FAIRFIELD, NJ — Local author Catherine Magia, a former Fairfield resident and 1996 graduate of West Essex High School, recently returned to her hometown to speak at the Fairfield Public Library about the recently published second edition of her historical fiction trilogy.
As she addressed the community, Magia signed copies of her new book, “The Fisher of Women: The Tale of the Forgotten Healer of Galilee,” which is the sequel to “The Fishermen’s Bride: The Untold Story of the Wife of Simon Peter.”
Magia’s second novel continues the story of Simon Peter's wife, who is deliberately unnamed in the series as a reflection of her lack of mention in the Bible and other historical documents of the time.
In explanation of the inspiration behind this historical fiction trilogy, Magia explained that proof of her existence appears in the Bible (Matthew 8:14-15, Mark 1:29-31 and Luke 4:38-41), where Jesus heals Simon Peter’s mother-in-law, as well as in 1 Corinthians 9:5, it states that Peter’s wife traveled with him.
In her research of other ancient documents, Magia found that Peter’s wife was martyred prior to the crucifixion of Peter, and that first-century theologian Clement of Alexandria documented her martyrdom—but these are the only references to the wife’s existence.
“I discovered the voice of Simon Peter’s wife on a soul-searching journey, while trekking through the biblical lands of Israel, Jordan and Egypt,” said Magia. “I spent seven years writing and researching my debut novel, traveling as far as Ephesus, Turkey.”
According to Magia, her new book “is a journey filled with faith and healing miracles, magic, and ancient medicine.”
“When the wife of Simon Peter returns to Galilee, she brings nothing but her faith in an enigmatic carpenter named Jesus, who has an extraordinary gift of healing the sick,” said Magia. “But as she spends time in the presence of this divine leader, she discovers the gift of healing comes at a devastating cost. A terrible burden Jesus bears for the sake of his love for humanity. Her journey leads her to understand the inevitable price of healing and what it truly means to love.”
The book is full of insights into the culture of the time, family life, social classes, the treatment of women, ancient magic, medicine and healing. Her character, Helen, the magician, brings to life a woman of strength, who uses her knowledge of ancient herbs, as a source of income.
Helen is not a fan of Jesus, who is healing for free. Helen’s knowledge of the ancient arts puts Peter’s wife in great danger.
Magia goes deeper into the story of Jesus as a healer as she takes the words of Isaiah the prophet literally, “Yet it was our infirmities that he bore, our sufferings that he endured.” (Isaiah 53:4) From this point, the book takes off on a deeply profound journey.
Since Magia herself is in the field of medicine, she looks at the diseases in the Bible in a modern light, giving them modern names, describing them in modern terms. She said that this is an important part of the story.
Meg Balter, a fan who attended the Fairfield book signing, said that one of Magia’s greatest strengths is that her work is very sensory, meaning that the reader is taken into the story through Magia’s use of the senses.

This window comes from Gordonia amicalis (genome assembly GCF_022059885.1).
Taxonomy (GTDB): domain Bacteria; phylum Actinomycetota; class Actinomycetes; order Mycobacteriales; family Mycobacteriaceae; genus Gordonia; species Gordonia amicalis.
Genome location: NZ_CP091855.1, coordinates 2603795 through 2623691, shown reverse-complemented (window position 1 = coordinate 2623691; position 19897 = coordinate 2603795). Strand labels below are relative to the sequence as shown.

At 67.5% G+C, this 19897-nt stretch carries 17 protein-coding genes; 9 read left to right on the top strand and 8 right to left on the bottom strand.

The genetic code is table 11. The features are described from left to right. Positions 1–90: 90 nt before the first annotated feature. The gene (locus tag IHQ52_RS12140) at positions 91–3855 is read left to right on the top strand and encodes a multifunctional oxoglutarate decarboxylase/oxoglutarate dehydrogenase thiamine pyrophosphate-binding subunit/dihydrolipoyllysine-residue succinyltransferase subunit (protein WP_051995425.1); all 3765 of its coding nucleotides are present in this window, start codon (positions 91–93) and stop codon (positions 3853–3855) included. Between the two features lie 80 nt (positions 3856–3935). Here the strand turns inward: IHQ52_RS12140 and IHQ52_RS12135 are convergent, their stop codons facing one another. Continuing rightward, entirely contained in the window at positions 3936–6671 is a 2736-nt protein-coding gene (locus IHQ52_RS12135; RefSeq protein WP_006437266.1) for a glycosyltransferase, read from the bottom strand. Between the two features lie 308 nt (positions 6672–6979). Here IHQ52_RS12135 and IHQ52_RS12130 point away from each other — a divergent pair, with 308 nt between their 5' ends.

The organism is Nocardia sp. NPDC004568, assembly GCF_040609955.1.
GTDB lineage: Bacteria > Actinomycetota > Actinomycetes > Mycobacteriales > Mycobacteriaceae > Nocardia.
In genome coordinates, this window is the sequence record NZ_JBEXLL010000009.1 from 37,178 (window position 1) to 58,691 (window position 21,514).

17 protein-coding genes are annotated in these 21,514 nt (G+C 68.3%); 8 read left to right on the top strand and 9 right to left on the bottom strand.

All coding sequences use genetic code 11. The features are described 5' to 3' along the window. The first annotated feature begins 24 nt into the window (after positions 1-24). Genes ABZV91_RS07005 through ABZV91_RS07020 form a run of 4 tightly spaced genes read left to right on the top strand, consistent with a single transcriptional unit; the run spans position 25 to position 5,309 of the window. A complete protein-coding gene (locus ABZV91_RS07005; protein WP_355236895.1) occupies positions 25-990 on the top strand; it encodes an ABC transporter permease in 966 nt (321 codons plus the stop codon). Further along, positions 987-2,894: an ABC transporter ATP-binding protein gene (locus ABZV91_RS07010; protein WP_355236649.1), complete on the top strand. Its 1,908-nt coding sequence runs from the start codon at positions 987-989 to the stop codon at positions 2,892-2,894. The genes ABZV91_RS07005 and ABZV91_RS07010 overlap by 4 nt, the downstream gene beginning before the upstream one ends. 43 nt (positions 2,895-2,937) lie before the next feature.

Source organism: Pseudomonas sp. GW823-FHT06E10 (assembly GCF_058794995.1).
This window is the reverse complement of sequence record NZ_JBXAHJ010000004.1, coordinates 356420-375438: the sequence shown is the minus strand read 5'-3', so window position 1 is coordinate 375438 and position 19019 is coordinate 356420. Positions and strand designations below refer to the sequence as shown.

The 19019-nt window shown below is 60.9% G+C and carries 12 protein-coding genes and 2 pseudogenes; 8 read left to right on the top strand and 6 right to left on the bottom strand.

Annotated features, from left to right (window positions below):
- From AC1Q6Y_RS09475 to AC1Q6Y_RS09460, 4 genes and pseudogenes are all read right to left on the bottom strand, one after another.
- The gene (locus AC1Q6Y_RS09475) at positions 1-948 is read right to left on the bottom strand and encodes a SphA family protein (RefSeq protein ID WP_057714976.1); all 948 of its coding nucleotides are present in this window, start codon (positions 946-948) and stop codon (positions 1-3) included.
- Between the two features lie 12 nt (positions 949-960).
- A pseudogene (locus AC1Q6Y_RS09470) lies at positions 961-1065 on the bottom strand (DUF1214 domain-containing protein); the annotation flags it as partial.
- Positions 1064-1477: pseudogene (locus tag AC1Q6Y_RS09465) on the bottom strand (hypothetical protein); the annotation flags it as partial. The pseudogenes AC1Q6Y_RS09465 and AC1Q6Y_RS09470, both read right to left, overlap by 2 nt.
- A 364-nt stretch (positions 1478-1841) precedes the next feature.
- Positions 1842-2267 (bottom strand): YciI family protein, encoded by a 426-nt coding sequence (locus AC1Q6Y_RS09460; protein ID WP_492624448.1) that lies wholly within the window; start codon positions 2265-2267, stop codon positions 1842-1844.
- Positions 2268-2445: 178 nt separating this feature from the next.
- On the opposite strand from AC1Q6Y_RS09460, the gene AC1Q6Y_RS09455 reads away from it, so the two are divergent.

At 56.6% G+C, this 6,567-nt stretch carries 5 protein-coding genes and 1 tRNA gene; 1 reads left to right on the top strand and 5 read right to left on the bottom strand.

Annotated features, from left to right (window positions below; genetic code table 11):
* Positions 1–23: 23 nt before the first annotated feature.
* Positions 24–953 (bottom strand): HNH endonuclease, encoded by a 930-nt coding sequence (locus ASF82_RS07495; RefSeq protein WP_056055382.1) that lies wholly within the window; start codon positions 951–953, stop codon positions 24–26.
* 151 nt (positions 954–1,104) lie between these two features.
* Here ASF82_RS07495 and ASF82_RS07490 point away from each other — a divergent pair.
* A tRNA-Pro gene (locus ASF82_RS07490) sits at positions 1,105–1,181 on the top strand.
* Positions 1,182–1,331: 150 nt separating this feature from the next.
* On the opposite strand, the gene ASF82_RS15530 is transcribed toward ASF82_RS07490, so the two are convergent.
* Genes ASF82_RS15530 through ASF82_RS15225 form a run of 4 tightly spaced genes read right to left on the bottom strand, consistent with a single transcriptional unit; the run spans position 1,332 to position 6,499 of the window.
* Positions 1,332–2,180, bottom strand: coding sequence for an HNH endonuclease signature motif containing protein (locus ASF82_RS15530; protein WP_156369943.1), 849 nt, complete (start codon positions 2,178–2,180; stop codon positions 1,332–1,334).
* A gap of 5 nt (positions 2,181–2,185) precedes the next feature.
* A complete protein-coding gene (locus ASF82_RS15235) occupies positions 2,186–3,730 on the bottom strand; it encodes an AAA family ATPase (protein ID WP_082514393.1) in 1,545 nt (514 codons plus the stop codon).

The author said that this is important to her storytelling, as she believes the reader should be immersed in her stories through the use of descriptive language.
“I remember the way the Sea of Galilee looked, the smell of olives in the air, how the trees were bent and twisted in Jerusalem,” she said. “I returned to the Middle East to hear the stories, legends, and myths. These are things that are not found in any documents but are such a big part of life.”
Also unique to Magia’s writing is her ability to bring depth to her characters, which is a skill that can be credited to the many places she has visited, her extensive research of historical documents and cultural books and her study of alternate gospels that are outside the traditional canon.
Magia said the story behind the final edition of this trilogy is in her mind, but that the words have yet to come to her.
By day, Magia is an associate director of marketing research in the development of new cancer medications. She is currently based in Boston, but makes many trips to Fairfield to visit her mother and family.
Magia, a Vietnamese-American, was born in Brooklyn and moved to Fairfield as a teenager with her family. As a senior at West Essex High School who always had a love for science and the written word, Magia earned a creative writing scholarship to Drew University, where she studied political theory and chemistry.
She describes herself as a “corporate professional by day and an author of historical fiction by night.” Magia also visits schools to encourage students interested in creative writing to attend workshops and develop their skills.
“I believe that stories are not created but discovered,” said Magia, who also describes herself as a storyteller. “The character spoke to me and her voice was so compelling. I was lucky enough to receive the inspiration and to commit this wonderful story to the page.”
Among her notable awards, Magia was named the 2017 winner of the New England Book Festival, 2017 winner by Reader’s Favorite Magazine, 2018 first place winner by Top Shelf Magazine and 2018 winner of the Catholic Writer’s Guild.
Magia is also a poet and has been published in several literary journals, including the “Michigan Quarterly Review.”
As a teenager, Magia was a talk show host on Comcast’s weekly public access television shows “Teen Talk” and “What’s the Good Word,” which were both produced and directed by the late Sr. Agnes Bernard, OP, of the Dominican Sisters of Caldwell College.
Magia's works can be found at the Fairfield Public Library and are also available on Amazon.